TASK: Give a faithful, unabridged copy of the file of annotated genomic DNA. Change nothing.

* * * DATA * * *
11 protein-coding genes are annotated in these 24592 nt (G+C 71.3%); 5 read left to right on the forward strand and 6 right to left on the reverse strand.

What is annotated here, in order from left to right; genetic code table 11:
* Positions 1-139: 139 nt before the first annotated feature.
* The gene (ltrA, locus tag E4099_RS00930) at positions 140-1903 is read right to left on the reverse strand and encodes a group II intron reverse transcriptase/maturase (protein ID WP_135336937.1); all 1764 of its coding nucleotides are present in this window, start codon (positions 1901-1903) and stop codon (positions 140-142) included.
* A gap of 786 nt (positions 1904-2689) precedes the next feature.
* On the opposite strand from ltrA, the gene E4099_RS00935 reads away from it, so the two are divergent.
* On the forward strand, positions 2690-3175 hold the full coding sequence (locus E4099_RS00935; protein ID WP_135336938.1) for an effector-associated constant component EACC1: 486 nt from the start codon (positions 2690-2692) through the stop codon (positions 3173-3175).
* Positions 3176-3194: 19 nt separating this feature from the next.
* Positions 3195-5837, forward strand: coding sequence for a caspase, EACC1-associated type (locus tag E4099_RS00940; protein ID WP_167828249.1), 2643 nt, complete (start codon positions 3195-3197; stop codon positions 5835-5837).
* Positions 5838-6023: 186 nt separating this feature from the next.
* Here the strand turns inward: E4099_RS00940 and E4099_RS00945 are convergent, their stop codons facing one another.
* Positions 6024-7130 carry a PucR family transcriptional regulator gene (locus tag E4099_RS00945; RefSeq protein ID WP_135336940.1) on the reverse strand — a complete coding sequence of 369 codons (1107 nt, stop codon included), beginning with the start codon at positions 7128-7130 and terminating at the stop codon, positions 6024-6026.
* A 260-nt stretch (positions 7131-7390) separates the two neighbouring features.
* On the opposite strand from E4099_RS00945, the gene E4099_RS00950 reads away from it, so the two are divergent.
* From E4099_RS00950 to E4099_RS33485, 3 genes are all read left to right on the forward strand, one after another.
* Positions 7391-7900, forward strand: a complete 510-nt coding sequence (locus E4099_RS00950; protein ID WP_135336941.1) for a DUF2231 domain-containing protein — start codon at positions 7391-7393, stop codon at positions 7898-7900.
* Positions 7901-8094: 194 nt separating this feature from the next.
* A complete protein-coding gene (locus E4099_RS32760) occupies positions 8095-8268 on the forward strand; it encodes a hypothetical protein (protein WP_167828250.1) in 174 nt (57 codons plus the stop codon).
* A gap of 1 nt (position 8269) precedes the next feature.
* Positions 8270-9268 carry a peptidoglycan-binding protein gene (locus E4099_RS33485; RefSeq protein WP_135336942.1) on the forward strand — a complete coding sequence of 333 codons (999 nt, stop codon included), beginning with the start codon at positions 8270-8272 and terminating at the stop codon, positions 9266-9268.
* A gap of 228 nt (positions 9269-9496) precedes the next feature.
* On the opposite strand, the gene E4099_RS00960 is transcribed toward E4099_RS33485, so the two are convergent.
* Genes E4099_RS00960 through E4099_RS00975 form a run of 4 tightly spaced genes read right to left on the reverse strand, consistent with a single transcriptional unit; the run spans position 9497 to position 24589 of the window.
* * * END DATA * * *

11 protein-coding genes are annotated in these 24592 nt (G+C 71.3%); 5 read left to right on the forward strand and 6 right to left on the reverse strand.

What is annotated here, in order from left to right; genetic code table 11:
* Positions 1-139: 139 nt before the first annotated feature.
* The gene (ltrA, locus tag E4099_RS00930) at positions 140-1903 is read right to left on the reverse strand and encodes a group II intron reverse transcriptase/maturase (protein ID WP_135336937.1); all 1764 of its coding nucleotides are present in this window, start codon (positions 1901-1903) and stop codon (positions 140-142) included.
* A gap of 786 nt (positions 1904-2689) precedes the next feature.
* On the opposite strand from ltrA, the gene E4099_RS00935 reads away from it, so the two are divergent.
* On the forward strand, positions 2690-3175 hold the full coding sequence (locus E4099_RS00935; protein ID WP_135336938.1) for an effector-associated constant component EACC1: 486 nt from the start codon (positions 2690-2692) through the stop codon (positions 3173-3175).
* Positions 3176-3194: 19 nt separating this feature from the next.
* Positions 3195-5837, forward strand: coding sequence for a caspase, EACC1-associated type (locus tag E4099_RS00940; protein ID WP_167828249.1), 2643 nt, complete (start codon positions 3195-3197; stop codon positions 5835-5837).
* Positions 5838-6023: 186 nt separating this feature from the next.
* Here the strand turns inward: E4099_RS00940 and E4099_RS00945 are convergent, their stop codons facing one another.
* Positions 6024-7130 carry a PucR family transcriptional regulator gene (locus tag E4099_RS00945; RefSeq protein ID WP_135336940.1) on the reverse strand — a complete coding sequence of 369 codons (1107 nt, stop codon included), beginning with the start codon at positions 7128-7130 and terminating at the stop codon, positions 6024-6026.
* A 260-nt stretch (positions 7131-7390) separates the two neighbouring features.
* On the opposite strand from E4099_RS00945, the gene E4099_RS00950 reads away from it, so the two are divergent.
* From E4099_RS00950 to E4099_RS33485, 3 genes are all read left to right on the forward strand, one after another.
* Positions 7391-7900, forward strand: a complete 510-nt coding sequence (locus E4099_RS00950; protein ID WP_135336941.1) for a DUF2231 domain-containing protein — start codon at positions 7391-7393, stop codon at positions 7898-7900.
* Positions 7901-8094: 194 nt separating this feature from the next.
* A complete protein-coding gene (locus E4099_RS32760) occupies positions 8095-8268 on the forward strand; it encodes a hypothetical protein (protein WP_167828250.1) in 174 nt (57 codons plus the stop codon).
* A gap of 1 nt (position 8269) precedes the next feature.
* Positions 8270-9268 carry a peptidoglycan-binding protein gene (locus E4099_RS33485; RefSeq protein WP_135336942.1) on the forward strand — a complete coding sequence of 333 codons (999 nt, stop codon included), beginning with the start codon at positions 8270-8272 and terminating at the stop codon, positions 9266-9268.
* A gap of 228 nt (positions 9269-9496) precedes the next feature.
* On the opposite strand, the gene E4099_RS00960 is transcribed toward E4099_RS33485, so the two are convergent.
* Genes E4099_RS00960 through E4099_RS00975 form a run of 4 tightly spaced genes read right to left on the reverse strand, consistent with a single transcriptional unit; the run spans position 9497 to position 24589 of the window.